If you think Theo Riddick is going to be a pillar of your future dynasty success, get a life. I went into great detail on my thoughts about Riddick last year, and nothing against the guy, but he’s just not a top-end running back. I believe his high-water mark was 2015, and I do not think you’re going to see him repeat those numbers. He is a poor man’s Tyreek Hill. Sure, the “new wave” thinking is that these quasi-receiver backs are where fantasy success lies. I’m not not buying in, but I’m glad I stayed away when everyone was falling all over themselves for C.J. Prosise. They’re slot receivers, and it seems like they just don’t hold up as running backs (See Danny Woodhead, Dion Lewis, Shane Vereen, Reggie Bush, and on and on and on). After catching 80 passes on 99 targets last season, he failed to survive an increased workload in 2016, missing six games due to injury. He did manage to catch 53 balls on 67 targets, along with five receiving touchdowns, and averaged 3.9 YPC as a runner, but he’s just not built for the long haul. He’s played a full season just once in four years, and he’s never had more than 100 carries.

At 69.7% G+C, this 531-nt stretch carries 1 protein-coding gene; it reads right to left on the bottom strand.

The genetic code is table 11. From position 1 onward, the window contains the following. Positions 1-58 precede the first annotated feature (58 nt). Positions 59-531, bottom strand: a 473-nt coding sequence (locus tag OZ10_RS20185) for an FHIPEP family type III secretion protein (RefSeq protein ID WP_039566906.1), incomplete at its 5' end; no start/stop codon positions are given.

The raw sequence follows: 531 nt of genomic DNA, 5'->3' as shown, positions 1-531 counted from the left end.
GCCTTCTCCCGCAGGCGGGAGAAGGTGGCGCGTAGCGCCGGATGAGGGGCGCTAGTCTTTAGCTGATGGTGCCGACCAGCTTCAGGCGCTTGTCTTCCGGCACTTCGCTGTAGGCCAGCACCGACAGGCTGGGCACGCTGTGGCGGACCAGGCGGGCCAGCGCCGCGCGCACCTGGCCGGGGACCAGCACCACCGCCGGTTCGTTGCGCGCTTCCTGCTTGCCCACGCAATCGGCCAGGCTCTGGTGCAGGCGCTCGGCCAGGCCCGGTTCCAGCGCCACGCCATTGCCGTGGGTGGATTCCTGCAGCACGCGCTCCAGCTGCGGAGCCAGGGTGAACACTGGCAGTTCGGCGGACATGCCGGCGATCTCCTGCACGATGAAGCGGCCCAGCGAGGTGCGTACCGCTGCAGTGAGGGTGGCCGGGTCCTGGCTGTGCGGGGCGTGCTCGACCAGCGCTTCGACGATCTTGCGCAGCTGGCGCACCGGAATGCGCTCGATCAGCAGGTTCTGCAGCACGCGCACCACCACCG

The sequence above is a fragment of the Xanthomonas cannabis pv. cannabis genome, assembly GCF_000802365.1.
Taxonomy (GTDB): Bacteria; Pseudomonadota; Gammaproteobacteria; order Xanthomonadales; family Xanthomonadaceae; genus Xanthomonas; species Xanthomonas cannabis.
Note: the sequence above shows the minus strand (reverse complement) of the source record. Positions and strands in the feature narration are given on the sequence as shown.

Dynasty Analysis: Last year I told you to sell high on Riddick. Hope you did. He’ll be 26 in May, and I’m all out on Riddick.
Zenner saw moderate usage this season with injuries to Abdullah and Riddick, and fared decently well in limited time. He toted the rock 88 times for 334 yards (3.8 YPC) and four scores. Last year’s preseason dynasty darling is something of a cult hero—especially here in Detroit—but I just don’t see the good getting better for Zenner.
Dynasty Analysis: He’s a very capable runner, but he’ll be 26 years old in September, and I don’t think he’s ever going to turn into any sort of dynasty asset. In many leagues, he’s probably among the tumble weed on the waiver wire, and I think Zenner’s value is equal to a late fourth round rookie pick (4.10-4.12). Look elsewhere for your fliers.
We wanted it to happen, but on 90 carries, he managed just 265 yards and one touchdown (2.9 YPC).
Dynasty Analysis: Move on.